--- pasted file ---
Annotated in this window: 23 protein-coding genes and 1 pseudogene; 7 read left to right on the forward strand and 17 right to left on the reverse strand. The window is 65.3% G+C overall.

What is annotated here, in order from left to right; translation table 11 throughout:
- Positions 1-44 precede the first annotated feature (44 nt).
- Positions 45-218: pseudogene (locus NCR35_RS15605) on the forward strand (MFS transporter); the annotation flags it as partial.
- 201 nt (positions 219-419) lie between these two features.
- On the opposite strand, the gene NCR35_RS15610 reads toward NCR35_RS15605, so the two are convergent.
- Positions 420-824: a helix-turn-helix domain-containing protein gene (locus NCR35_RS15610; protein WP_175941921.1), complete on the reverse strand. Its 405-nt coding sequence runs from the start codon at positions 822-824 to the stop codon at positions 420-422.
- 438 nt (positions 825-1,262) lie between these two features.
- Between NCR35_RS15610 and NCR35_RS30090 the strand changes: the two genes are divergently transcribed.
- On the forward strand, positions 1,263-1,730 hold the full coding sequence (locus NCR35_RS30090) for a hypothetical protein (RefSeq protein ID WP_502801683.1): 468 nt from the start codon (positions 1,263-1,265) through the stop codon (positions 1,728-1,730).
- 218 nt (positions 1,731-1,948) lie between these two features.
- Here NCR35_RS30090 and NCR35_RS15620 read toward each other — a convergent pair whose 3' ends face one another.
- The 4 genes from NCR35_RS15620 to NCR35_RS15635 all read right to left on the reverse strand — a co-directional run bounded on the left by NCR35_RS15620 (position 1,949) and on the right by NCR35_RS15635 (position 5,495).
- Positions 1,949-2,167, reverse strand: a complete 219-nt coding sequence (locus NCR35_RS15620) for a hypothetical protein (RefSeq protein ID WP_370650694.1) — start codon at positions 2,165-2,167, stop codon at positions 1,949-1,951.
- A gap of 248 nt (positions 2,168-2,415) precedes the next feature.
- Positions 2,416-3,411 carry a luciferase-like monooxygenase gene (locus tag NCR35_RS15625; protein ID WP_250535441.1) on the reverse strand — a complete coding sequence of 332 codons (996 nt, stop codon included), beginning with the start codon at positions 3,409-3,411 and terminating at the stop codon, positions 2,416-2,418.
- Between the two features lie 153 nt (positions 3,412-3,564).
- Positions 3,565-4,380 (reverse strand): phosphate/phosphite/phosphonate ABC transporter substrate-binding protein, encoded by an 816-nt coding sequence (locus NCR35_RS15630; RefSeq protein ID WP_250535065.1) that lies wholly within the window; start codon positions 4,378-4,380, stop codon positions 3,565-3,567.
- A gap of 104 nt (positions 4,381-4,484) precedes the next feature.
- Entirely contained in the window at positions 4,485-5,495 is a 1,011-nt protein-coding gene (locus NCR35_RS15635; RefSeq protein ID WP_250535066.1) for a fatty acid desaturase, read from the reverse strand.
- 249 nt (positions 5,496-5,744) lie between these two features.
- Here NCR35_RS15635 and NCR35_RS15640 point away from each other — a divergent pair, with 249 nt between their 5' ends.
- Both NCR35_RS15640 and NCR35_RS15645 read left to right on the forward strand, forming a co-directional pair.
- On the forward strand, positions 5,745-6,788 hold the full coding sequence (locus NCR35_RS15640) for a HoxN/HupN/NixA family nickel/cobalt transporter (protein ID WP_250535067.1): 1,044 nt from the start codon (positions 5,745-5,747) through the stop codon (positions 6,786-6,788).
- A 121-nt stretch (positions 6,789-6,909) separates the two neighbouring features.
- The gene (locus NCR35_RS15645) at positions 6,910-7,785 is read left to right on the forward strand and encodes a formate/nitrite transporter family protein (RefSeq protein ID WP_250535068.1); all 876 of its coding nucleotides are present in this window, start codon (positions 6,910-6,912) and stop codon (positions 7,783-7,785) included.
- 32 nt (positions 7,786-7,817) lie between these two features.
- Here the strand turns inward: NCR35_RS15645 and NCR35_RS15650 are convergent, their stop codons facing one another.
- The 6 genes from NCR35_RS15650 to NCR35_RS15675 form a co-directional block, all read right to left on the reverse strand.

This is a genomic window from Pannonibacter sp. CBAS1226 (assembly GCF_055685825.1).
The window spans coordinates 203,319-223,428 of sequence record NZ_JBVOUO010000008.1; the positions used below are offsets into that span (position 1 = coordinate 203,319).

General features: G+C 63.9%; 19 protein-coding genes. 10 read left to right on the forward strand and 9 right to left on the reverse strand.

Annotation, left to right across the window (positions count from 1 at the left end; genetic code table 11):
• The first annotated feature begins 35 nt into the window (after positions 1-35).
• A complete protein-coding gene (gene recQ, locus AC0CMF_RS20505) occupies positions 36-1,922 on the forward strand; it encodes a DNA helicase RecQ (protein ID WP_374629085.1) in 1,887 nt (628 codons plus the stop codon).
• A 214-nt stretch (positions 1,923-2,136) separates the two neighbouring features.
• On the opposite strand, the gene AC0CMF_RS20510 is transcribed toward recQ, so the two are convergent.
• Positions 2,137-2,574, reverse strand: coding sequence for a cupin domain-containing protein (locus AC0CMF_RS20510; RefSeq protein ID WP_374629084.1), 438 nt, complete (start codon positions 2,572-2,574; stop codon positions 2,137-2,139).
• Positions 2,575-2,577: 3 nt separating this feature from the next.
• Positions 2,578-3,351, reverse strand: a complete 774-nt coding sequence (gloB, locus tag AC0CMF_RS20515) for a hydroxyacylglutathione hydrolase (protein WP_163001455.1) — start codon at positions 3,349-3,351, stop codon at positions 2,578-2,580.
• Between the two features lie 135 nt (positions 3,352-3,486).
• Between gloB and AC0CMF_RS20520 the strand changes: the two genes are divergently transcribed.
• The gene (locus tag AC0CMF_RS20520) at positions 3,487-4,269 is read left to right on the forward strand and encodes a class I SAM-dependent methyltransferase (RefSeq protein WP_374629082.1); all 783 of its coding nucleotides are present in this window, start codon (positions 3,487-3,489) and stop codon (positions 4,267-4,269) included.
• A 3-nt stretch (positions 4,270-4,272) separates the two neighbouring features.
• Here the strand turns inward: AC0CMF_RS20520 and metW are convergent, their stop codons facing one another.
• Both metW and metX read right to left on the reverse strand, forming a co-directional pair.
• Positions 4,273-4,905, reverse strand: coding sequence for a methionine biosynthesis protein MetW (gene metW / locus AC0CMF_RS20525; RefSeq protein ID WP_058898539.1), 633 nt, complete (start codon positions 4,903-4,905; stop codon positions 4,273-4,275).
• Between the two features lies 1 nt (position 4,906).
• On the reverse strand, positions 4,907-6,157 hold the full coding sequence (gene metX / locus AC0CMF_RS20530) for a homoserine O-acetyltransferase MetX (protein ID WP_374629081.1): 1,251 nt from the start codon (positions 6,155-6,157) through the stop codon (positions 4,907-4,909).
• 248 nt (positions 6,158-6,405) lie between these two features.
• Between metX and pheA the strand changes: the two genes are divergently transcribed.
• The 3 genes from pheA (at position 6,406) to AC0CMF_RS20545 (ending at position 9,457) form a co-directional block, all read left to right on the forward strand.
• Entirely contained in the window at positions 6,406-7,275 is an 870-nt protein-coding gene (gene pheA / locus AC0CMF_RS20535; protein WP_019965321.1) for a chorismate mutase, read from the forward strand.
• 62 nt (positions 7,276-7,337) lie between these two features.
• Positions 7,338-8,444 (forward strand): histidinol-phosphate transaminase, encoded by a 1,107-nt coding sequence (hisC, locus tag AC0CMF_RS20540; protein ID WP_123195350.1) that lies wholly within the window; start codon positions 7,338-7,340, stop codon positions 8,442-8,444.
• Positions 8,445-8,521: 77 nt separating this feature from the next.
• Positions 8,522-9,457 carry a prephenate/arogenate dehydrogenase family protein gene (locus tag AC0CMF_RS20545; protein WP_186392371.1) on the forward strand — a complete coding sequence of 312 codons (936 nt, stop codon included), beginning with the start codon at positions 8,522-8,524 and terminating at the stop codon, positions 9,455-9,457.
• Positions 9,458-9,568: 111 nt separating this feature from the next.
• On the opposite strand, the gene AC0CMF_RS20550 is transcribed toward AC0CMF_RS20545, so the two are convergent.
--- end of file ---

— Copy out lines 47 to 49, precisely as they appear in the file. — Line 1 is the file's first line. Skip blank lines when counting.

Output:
• Positions 4,273-4,905, reverse strand: coding sequence for a methionine biosynthesis protein MetW (gene metW / locus AC0CMF_RS20525; RefSeq protein ID WP_058898539.1), 633 nt, complete (start codon positions 4,903-4,905; stop codon positions 4,273-4,275).
• Between the two features lies 1 nt (position 4,906).
• On the reverse strand, positions 4,907-6,157 hold the full coding sequence (gene metX / locus AC0CMF_RS20530) for a homoserine O-acetyltransferase MetX (protein ID WP_374629081.1): 1,251 nt from the start codon (positions 6,155-6,157) through the stop codon (positions 4,907-4,909).